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As Turkish politics draw global attention, book explores 65 years of national elections

Monday, August 24, 2015


LAWRENCE – Turkey’s complicated political terrain was highlighted this summer when it simultaneously attacked the Islamic State and the Kurdish militants fighting ISIS. Providing fresh insight into the country’s complex political system, a University of Kansas researcher maps the evolution of Turkish elections in a new book.

Michael Wuthrich, assistant director for the Center for Global and International Studies, is the author of “National Elections in Turkey: People, Politics, and the Party System,” which was published by Syracuse University Press this summer. He said the West often forgets that Turkish politicians, just like American ones, are concerned with popularity ratings.

“Turkey has to think about foreign policy decisions differently than most of the other countries in the region,” Wuthrich said. “When you have an authoritarian government, the leader largely does what he wants to do. In an electoral democracy like Turkey, politicians have to think more seriously about how this is going to play at home.”

In his book, Wuthrich details four patterns in Turkish elections that have emerged over the past 65 years that challenge conventional wisdom on politics in Turkey. He researched newspaper archives, campaign speeches and election data from the 16 elections held between 1950 and 2011.

“Scholars often take elements of what is happening today and interpret everything through that lens. But when I went back to look through the data, these interpretations didn’t fit,” Wuthrich said.

From 1950 to 1960, the determinants of citizens’ voting behavior were highly localized, Wuthrich said. Through backdoor agreements and material promises, candidates catered to pre-existing community leaders, who had the ability to mobilize voters.

“It had nothing to do with their political beliefs or ideology. It was just a matter of taking sides based on local logic,” he said.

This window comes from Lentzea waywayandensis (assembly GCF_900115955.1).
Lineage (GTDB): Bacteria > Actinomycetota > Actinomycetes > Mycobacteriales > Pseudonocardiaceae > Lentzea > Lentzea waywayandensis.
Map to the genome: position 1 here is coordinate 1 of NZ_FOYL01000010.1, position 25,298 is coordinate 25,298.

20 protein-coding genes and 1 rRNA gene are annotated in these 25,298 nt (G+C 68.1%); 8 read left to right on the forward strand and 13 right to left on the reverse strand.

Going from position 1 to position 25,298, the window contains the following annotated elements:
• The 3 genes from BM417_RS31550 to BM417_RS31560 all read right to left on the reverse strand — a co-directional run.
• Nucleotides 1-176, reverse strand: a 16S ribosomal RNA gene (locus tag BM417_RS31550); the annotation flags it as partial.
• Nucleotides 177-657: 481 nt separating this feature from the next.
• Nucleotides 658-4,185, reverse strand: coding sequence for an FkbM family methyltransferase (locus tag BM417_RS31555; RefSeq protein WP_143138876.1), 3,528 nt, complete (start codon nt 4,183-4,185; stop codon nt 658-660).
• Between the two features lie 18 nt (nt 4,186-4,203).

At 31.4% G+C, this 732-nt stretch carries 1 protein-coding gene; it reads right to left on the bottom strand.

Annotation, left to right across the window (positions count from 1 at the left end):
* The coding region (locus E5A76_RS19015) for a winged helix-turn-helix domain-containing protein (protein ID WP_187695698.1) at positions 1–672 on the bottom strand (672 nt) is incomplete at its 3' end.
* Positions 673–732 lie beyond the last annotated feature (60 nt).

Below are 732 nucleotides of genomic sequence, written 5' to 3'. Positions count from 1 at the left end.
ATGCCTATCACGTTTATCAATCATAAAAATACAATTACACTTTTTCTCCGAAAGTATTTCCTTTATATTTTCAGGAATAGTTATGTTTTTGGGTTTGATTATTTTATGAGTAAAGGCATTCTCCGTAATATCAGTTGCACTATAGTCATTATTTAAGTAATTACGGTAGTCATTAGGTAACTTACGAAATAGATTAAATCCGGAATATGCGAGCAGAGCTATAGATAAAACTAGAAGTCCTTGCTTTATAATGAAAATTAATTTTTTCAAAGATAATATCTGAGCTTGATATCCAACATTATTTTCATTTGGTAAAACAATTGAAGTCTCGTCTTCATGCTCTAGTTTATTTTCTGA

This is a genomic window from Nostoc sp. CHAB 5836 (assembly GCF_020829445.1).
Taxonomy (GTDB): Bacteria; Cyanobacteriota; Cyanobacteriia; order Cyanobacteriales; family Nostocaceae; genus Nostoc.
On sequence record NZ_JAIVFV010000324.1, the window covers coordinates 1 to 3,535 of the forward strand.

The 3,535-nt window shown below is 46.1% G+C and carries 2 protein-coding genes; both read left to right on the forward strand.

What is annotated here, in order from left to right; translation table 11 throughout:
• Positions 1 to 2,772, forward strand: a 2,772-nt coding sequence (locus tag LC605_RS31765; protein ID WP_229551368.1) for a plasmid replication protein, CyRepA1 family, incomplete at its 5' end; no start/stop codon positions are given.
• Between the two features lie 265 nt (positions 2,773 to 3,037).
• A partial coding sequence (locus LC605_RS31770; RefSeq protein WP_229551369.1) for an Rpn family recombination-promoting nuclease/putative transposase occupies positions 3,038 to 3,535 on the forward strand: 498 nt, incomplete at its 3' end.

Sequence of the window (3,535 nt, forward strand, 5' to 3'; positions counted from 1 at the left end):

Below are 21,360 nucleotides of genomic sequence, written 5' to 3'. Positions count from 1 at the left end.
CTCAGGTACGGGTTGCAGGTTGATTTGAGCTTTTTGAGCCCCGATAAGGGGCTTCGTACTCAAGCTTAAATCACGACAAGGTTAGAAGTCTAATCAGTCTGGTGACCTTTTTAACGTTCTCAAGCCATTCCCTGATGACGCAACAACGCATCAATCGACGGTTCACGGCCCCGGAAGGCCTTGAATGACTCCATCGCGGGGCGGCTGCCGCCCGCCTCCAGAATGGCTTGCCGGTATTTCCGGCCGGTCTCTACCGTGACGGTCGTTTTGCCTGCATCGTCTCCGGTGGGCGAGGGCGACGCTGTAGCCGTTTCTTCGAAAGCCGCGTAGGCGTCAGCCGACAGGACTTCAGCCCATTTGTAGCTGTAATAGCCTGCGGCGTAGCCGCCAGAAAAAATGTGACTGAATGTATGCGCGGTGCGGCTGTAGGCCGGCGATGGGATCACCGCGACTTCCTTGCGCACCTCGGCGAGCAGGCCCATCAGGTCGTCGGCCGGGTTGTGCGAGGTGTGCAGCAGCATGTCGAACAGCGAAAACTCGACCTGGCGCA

As Turkey shifted from a rural population toward a more urbanized one, political parties saw the power the urban poor and laborers had to swing elections.

While politicians’ populist promises tended to work, it resulted in a dynamic where no party had enough support to control the government. An ineffective coalition government led to a weakening economy and violence in the streets.

After the military intervened in 1980 to quell the violence, Turkish politics became more moderate and ideologically center-leaning. This period was highlighted by the colorful Turgut Özal, who appealed to Islamists and free market capitalists.

The center party’s power faded as voters became disillusioned with corruption charges and economic mismanagement. Meanwhile, the separatist Kurdistan Workers’ Party, known as the PKK, began to engage in violent actions against the state. Parties on the far right such as the Turkish Nationalist and Islamist party saw a chance to grab votes and on the far left, a split developed between the Turkish and Kurdish leftists.

Cultural and religious identities began to play a more significant role in politics, Wuthrich said. The dynamics lead to the dominance of the Justice and Development Party, or AKP, and its leader, President Recep Tayyip Erdogan.

In June, the AKP lost its majority in Parliament, creating the necessity to set up a coalition government and the possibility of early elections if a coalition can’t be formed, which currently appears to be the most likely scenario. Cultural and religious identities remain important, but Wuthrich said new influences, such as the effect of a dominant party on a corporatist media structure and the use of social media to introduce scandals to influence campaigns, are once again challenging long-held assumptions about Turkish politics.

“Current approaches to the politics of elections in Turkey appear to be in flux precisely when their regional environment is in flux,” Wuthrich said.

In recent days, Wuthrich sees Turkish politicians following a number of long-standing behavioral patterns noted in the book — general distaste toward coalitions and compromise, intense polarization among political leaders who are the most ideologically similar and authoritarian party leadership — but also the worrying new trends in media control and manipulation.

“The key question is whether the current political environment will revert back to the old pattern, or will it ultimately go in a new direction?” Wuthrich said. “For both Turkey and its tumultuous neighborhood, a lot rides on the answer to that question.”

Photo: The Justice and Development Party holds an open air campaign meeting in Avanos, Turkey, in 2014. Photo by Christian Dedrick


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